Time travel isn’t the province of science fiction anymore. If you want to visit the future, just take a tour of today’s Texas schools.
Walk down the hallways of our schools, and you’ll walk into the Texas of tomorrow. Look upon those children, and you’ll see the complexion of our state in the next few decades.
Snapshot 2014, the Texas Education Agency’s latest statistical report on our state’s public schools.Although school is out for summer, you can study our campuses by examining
An overview published by the Texas Tribune provides a paint-by-numbers portrait of our schools today and our state tomorrow—51.8 percent Hispanic, 29.4 percent Anglo, 12.7 percent African-American and 3.7 percent Asian.
Those numbers compare favorably with estimates developed by the state demographer, the Tribune notes: “Hispanics will outnumber Anglos by 2020—that’s five years from now—and will account for more than half the state’s population by 2042.”
The racial/ethnic trend already has taken hold in Texas’ cities. For example, Hispanics comprise 69.8 percent of the Dallas school district and 62 percent of the Houston district. They are the majority in 11 of the state’s 20 largest districts. Meanwhile, Anglos are a tiny minority in the huge districts, accounting for 1.8 percent of students in San Antonio, 4.7 percent in Dallas and 8.2 percent in Houston.
A rural / urban gulf
The annual school survey also documents the huge gulf between urban and rural Texas. For example, the state has 1,227 school districts, but 29 percent of the students attend just 18 of those districts. More than half the state’s public school students are educated in 4 percent of its districts. The Tribune described that variable graphically: “There are 49 superintendents for 2.6 million students and 1,178 for the other 2.5 million.”
Of course, not all children attend public schools. So, this survey isn’t encompassing. But the private-school numbers are not large enough to offset the larger demographic trends at play in the public schools.
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Also, demographics could override the maturation process of our state’s schoolchildren and color the complexion of our future. External factors could cause Texas’ demographics in a decade or later to shift from the racial and ethnic mix in our schools today.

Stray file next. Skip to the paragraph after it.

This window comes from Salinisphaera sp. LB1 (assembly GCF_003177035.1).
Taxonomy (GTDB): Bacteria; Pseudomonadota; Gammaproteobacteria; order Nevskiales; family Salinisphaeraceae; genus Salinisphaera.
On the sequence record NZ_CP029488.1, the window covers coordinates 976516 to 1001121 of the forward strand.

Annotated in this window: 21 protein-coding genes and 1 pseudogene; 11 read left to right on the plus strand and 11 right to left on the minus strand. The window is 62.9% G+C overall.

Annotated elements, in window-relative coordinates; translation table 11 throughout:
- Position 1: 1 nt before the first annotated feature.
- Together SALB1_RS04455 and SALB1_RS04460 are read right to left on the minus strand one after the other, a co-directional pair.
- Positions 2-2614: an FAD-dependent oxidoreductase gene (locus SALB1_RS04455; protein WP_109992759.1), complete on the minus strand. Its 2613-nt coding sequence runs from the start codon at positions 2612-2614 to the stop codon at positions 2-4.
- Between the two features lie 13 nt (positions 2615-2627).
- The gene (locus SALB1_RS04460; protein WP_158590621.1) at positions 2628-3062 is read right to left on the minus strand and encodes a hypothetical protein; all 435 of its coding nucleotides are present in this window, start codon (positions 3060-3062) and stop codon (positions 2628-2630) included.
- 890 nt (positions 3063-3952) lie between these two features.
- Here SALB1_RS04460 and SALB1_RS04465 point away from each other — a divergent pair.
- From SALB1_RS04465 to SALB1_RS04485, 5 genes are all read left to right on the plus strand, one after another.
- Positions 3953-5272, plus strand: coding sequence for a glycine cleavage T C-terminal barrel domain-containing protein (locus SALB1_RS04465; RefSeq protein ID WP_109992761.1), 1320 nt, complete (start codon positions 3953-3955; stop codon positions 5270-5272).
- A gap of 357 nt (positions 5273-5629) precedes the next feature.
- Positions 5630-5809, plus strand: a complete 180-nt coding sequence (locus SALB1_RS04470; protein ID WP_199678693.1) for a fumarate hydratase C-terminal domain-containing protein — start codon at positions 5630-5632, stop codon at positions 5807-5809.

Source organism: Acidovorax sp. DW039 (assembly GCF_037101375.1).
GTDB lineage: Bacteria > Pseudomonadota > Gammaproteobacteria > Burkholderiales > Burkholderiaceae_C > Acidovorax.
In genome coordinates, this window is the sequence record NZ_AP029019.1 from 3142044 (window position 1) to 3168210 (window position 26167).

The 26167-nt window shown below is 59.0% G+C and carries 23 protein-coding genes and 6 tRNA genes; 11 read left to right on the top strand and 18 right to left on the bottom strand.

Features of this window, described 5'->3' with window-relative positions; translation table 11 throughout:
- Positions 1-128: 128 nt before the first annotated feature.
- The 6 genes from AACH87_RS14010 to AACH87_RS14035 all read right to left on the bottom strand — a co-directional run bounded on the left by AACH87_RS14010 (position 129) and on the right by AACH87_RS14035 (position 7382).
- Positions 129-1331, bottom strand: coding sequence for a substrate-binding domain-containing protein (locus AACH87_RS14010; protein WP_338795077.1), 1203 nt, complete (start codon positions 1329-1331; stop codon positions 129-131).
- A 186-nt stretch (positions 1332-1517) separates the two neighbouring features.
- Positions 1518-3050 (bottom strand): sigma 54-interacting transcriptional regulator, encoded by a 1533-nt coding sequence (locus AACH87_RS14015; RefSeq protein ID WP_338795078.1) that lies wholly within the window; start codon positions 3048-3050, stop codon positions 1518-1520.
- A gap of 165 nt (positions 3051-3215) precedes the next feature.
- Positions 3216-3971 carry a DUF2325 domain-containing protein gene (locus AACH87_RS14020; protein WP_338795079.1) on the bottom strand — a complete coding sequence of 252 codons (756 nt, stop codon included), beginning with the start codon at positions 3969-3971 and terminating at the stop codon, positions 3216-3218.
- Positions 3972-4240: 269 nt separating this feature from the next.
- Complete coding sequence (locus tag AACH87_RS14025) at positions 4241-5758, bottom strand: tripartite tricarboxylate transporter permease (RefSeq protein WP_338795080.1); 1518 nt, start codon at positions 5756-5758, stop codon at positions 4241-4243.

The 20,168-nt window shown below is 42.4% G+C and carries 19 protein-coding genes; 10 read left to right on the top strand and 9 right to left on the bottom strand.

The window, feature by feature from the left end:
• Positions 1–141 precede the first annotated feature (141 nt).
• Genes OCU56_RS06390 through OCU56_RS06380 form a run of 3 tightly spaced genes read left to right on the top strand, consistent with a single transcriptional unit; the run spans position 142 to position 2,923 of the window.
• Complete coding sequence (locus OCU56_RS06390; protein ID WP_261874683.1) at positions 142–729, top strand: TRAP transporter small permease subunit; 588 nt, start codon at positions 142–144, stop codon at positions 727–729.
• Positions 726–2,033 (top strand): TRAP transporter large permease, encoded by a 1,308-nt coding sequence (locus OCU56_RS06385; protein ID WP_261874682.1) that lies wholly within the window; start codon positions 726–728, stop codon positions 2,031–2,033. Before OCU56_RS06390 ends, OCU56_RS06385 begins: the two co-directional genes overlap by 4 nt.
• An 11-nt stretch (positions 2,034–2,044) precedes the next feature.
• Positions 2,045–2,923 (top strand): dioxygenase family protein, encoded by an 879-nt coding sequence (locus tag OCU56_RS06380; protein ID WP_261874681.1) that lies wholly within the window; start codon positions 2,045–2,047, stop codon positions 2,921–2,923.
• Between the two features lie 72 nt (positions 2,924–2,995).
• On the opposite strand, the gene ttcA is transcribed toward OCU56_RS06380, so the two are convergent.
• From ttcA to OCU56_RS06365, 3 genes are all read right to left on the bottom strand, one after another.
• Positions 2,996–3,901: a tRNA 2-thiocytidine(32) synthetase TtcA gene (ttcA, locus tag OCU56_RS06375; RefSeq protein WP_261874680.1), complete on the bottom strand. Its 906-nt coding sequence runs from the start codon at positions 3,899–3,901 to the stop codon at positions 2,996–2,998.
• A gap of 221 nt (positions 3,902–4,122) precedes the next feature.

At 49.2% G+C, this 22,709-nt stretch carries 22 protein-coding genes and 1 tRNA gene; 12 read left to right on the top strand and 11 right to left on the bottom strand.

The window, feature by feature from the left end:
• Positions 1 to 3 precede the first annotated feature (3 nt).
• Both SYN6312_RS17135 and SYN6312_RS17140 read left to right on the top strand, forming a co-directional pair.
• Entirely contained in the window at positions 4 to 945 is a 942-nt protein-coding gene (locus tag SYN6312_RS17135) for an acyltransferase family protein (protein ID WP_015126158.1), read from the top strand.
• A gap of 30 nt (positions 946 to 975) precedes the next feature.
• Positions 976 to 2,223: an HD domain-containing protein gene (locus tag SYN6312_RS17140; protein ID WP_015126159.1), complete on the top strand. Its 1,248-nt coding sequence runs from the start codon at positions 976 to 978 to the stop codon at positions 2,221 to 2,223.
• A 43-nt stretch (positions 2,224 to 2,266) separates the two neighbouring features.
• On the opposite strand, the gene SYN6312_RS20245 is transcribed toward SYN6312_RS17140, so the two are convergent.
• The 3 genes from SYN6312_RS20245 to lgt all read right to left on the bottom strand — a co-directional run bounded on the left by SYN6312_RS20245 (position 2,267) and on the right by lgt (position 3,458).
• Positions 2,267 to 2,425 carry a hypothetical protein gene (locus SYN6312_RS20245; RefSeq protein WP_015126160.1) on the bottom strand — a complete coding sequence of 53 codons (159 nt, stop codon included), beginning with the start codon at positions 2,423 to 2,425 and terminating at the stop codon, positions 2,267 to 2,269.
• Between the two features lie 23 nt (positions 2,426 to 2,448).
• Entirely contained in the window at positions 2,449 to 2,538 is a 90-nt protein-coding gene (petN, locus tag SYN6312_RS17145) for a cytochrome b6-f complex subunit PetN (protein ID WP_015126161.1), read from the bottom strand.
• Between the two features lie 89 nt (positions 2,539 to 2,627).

Growing Hispanic influence
But two of three possible scenarios would cause Texas to be even more Hispanic in 2025 than its schools are today. First, the birth rates of Hispanic families are higher than other Texas families. So, today’s schoolchildren could accelerate the growth of our Latin population as they come of age. Second, when the state’s economy picks up again, immigration from Mexico and Central and South America will speed up again. Only the third scenario, a more rapid influx of whites from other parts of the country, would dilute the state’s upcoming Hispanic dominance.
So, what are the implications of these trends for Texas Baptists and other Christians across the state? Several stand out:
• We must double down on our church-starting efforts, particularly for Hispanics and especially in the cities and their suburbs.
• Education of Hispanic ministers is vital if we’re going to reach Texas with the gospel. Not only must Baptist University of the Américas expand, but our universities and seminaries must enlarge their Hispanic enrollment. This variable particularly impacts recruitment and financial aid.
• Many existing churches must become multicultural as a transition to becoming Hispanic. Anglo churches in rural communities and also in transitional urban neighborhoods either must make the transition to Hispanic, consolidate with other declining Anglo congregations or close their doors.
• The role of county and regional Baptist associations increasingly will focus on helping congregations make these transitions.
• The Hispanic Baptist Convention of Texas has been wise to hire an executive director and move him to full-time status. Convencion is vital to the future of our state.